Was 2.4 million Iraqi deaths worth it?
Many may argue that the Iraq invasion violated the UN Charter as well as UN Security Council Resolution 1441, others may insist that the war was perfectly justified as the law of war authorises the use of force in the case of “self-defence”. Many however seem to hail the invasion because it got rid of the Iraqi dictator Sadam Hossein. To all those subscribing to this thesis, however, I liked to ask one question: was 2.4 million Iraqi deaths worth it?
In the case of Iraq, the UN’s failure to fulfil the promise of promoting peace and security and protecting human rights offers a clear example of how ineffectual the organisation can be. The ICC, the ICJ, the Security Council, amongst other UN bodies, were all powerless to stand up and hold the US and the UK accountable for their war crimes.
Eventually, various UN agencies did what they could to help Iraq. In August 2003, for example, at the request of the Iraqi government, the United Nations Assistance Mission for Iraq (UNAMI) was formed. However, by now, all of this felt less like peace maintenance and more like cleaning after the US and the UK.
The demented logic Mortimer chooses to ignore…
You may be thinking that surely within a large organisation like the UN, there must be someone to turn to. Well, good and bad news: As outlined in Article 39 of the UN charter, there is someone that can rule on the legality of the war, but brace yourselves, it’s, surprise, surprise, the UN Security Council, a place paralysed by the uncontrolled vetoes of the very accused. This is precisely the kind of demented logic that Edward Mortimer chooses to ignore.
Needless to say that to this day, all five permanent members of the Security Council continue to get away with their self-interested agendas, without being subject to any sanctions or prosecution.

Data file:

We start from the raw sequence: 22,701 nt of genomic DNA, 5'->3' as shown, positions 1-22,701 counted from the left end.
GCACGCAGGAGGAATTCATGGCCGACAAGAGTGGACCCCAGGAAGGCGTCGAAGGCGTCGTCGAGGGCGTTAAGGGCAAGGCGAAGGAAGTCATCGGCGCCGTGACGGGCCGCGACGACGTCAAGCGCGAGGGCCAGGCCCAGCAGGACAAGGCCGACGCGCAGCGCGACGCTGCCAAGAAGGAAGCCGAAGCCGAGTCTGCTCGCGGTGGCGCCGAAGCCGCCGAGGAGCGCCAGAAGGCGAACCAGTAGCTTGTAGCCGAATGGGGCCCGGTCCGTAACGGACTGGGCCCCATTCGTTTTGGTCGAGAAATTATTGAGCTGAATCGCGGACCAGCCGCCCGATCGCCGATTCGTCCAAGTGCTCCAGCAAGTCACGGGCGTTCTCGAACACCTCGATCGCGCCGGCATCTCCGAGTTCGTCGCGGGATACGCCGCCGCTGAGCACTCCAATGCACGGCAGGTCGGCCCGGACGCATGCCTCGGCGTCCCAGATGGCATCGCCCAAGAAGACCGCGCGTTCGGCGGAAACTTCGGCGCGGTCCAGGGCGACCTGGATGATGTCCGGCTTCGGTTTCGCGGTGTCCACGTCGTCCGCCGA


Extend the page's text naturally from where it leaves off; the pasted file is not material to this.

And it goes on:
3. The “International law must not be breached” argument
Mr. Mortimer finishes his speech by saying that voting against the UN would issue a trump card for authoritarian rulers who are reluctant to accept the idea of international law. Again, taking a closer look at the Security Council’s resolution over Israel and Syria should make clear what countries hold themselves above international law.
Of course, it is likely that Mr. Mortimer speaks to those who think there is no place for the UN in today’s world. If this is indeed the case, he is absolutely right in insisting that the idea of the UN is quintessential to a unified world. However, not everyone who thinks the UN is a failing organisation does so with the intention of abolishing multilateralism and international law.
UN-aligned thinks the world of the United Nations’ goals and ambitions, we truly do. We believe that they are vital to promoting international law and human rights and effectively combat the climate catastrophe. We do not however think the current structure is fit for the challenges of the modern world. Read our manifesto to see where we stand.
Much like Edward Mortimer let us work towards a better United Nations, but this time, one that is founded on clearer ethical principles. Join UN-aligned to discuss and debate what this organisation could look like.